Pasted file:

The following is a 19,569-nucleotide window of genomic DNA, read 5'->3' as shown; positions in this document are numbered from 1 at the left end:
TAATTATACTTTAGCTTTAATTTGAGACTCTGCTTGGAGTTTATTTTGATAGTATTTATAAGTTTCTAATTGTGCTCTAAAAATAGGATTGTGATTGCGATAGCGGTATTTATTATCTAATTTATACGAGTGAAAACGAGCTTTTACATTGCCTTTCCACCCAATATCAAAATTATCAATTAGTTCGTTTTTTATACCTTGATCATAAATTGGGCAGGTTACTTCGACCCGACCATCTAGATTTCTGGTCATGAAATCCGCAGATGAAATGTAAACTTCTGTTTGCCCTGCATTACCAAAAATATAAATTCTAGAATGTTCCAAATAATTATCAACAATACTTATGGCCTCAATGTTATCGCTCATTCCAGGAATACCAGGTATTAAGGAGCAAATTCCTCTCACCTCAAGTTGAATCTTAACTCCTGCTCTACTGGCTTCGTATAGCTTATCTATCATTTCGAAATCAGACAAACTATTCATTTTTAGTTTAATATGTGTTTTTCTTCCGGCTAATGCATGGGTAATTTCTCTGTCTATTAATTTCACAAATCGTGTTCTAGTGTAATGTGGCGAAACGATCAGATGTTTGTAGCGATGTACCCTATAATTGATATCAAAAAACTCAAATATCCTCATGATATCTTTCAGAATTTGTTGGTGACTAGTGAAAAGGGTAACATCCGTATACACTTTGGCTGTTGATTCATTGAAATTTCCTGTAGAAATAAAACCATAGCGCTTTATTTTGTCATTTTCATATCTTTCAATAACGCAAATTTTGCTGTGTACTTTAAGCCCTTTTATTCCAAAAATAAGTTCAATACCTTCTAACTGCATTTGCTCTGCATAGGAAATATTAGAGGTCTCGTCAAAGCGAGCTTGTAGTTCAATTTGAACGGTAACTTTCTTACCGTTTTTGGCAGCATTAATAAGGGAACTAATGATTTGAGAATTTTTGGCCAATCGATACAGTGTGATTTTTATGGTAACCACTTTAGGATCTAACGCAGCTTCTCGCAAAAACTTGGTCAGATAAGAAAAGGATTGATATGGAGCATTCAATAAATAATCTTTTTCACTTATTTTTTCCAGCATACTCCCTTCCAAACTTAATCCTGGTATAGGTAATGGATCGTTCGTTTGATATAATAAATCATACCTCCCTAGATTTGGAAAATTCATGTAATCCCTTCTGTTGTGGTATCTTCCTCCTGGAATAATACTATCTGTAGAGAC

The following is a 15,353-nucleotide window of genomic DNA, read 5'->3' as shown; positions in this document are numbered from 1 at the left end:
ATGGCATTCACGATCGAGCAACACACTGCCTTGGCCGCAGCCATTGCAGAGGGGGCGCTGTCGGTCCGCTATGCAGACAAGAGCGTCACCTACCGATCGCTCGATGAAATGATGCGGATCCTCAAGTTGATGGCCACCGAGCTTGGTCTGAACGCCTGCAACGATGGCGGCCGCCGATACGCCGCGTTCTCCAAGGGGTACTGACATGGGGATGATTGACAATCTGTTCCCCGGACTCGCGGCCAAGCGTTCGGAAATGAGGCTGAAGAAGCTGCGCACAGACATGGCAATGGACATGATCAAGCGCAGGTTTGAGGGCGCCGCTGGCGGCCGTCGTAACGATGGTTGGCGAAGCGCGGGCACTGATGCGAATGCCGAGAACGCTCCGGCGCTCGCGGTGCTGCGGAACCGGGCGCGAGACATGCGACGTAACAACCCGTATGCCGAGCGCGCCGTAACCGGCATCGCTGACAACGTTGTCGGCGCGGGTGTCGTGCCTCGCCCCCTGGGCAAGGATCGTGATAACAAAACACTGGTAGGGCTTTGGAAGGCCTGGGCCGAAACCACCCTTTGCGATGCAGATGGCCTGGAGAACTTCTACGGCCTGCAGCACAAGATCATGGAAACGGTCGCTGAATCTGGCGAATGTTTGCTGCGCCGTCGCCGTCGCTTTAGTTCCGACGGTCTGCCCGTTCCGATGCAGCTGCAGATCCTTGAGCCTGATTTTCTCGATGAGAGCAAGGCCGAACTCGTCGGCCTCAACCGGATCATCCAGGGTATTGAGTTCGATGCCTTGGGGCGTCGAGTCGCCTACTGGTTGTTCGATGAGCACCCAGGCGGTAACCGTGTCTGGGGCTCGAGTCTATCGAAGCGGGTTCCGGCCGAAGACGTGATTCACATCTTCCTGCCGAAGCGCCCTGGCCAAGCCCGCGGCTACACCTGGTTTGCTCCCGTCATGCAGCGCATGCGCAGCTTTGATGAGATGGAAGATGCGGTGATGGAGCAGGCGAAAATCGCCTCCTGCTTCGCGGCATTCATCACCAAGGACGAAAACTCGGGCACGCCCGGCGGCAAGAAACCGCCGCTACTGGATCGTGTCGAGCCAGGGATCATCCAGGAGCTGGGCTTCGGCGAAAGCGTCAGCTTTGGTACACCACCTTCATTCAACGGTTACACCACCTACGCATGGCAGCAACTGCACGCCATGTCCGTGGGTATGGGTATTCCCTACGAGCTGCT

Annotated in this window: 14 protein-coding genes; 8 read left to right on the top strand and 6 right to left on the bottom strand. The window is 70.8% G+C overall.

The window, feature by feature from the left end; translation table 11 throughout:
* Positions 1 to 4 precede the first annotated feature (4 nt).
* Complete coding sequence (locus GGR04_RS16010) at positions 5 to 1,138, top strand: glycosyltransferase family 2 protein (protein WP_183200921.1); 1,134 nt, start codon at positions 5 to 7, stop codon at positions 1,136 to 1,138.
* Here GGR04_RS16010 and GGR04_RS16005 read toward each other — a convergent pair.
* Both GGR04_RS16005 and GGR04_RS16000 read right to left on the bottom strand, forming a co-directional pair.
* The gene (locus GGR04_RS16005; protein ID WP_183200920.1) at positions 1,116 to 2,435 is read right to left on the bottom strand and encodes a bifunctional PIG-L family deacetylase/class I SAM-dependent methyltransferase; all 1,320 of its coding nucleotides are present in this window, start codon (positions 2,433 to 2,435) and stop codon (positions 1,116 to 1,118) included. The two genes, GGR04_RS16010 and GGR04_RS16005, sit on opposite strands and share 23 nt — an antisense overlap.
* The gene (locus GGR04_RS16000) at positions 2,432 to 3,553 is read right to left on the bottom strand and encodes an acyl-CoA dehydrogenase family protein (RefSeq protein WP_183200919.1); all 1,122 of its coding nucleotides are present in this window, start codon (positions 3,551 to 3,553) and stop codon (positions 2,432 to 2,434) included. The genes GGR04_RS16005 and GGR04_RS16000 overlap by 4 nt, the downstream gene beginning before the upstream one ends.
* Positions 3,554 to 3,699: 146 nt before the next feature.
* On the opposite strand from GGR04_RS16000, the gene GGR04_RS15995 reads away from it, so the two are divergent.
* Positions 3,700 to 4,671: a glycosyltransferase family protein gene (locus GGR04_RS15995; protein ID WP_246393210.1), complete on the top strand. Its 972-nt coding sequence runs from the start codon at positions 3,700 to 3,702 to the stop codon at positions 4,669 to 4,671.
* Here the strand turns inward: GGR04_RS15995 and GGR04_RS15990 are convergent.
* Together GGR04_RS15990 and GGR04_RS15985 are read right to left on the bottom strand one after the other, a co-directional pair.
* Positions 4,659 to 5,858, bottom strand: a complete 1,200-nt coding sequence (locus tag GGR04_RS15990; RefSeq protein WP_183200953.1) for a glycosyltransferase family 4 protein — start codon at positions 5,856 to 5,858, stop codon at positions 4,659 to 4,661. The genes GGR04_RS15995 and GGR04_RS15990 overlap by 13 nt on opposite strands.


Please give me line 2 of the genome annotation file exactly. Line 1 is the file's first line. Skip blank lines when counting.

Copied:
TAATTATACTTTAGCTTTAATTTGAGACTCTGCTTGGAGTTTATTTTGATAGTATTTATAAGTTTCTAATTGTGCTCTAAAAATAGGATTGTGATTGCGATAGCGGTATTTATTATCTAATTTATACGAGTGAAAACGAGCTTTTACATTGCCTTTCCACCCAATATCAAAATTATCAATTAGTTCGTTTTTTATACCTTGATCATAAATTGGGCAGGTTACTTCGACCCGACCATCTAGATTTCTGGTCATGAAATCCGCAGATGAAATGTAAACTTCTGTTTGCCCTGCATTACCAAAAATATAAATTCTAGAATGTTCCAAATAATTATCAACAATACTTATGGCCTCAATGTTATCGCTCATTCCAGGAATACCAGGTATTAAGGAGCAAATTCCTCTCACCTCAAGTTGAATCTTAACTCCTGCTCTACTGGCTTCGTATAGCTTATCTATCATTTCGAAATCAGACAAACTATTCATTTTTAGTTTAATATGTGTTTTTCTTCCGGCTAATGCATGGGTAATTTCTCTGTCTATTAATTTCACAAATCGTGTTCTAGTGTAATGTGGCGAAACGATCAGATGTTTGTAGCGATGTACCCTATAATTGATATCAAAAAACTCAAATATCCTCATGATATCTTTCAGAATTTGTTGGTGACTAGTGAAAAGGGTAACATCCGTATACACTTTGGCTGTTGATTCATTGAAATTTCCTGTAGAAATAAAACCATAGCGCTTTATTTTGTCATTTTCATATCTTTCAATAACGCAAATTTTGCTGTGTACTTTAAGCCCTTTTATTCCAAAAATAAGTTCAATACCTTCTAACTGCATTTGCTCTGCATAGGAAATATTAGAGGTCTCGTCAAAGCGAGCTTGTAGTTCAATTTGAACGGTAACTTTCTTACCGTTTTTGGCAGCATTAATAAGGGAACTAATGATTTGAGAATTTTTGGCCAATCGATACAGTGTGATTTTTATGGTAACCACTTTAGGATCTAACGCAGCTTCTCGCAAAAACTTGGTCAGATAAGAAAAGGATTGATATGGAGCATTCAATAAATAATCTTTTTCACTTATTTTTTCCAGCATACTCCCTTCCAAACTTAATCCTGGTATAGGTAATGGATCGTTCGTTTGATATAATAAATCATACCTCCCTAGATTTGGAAAATTCATGTAATCCCTTCTGTTGTGGTATCTTCCTCCTGGAATAATACTATCTGTAGAGAC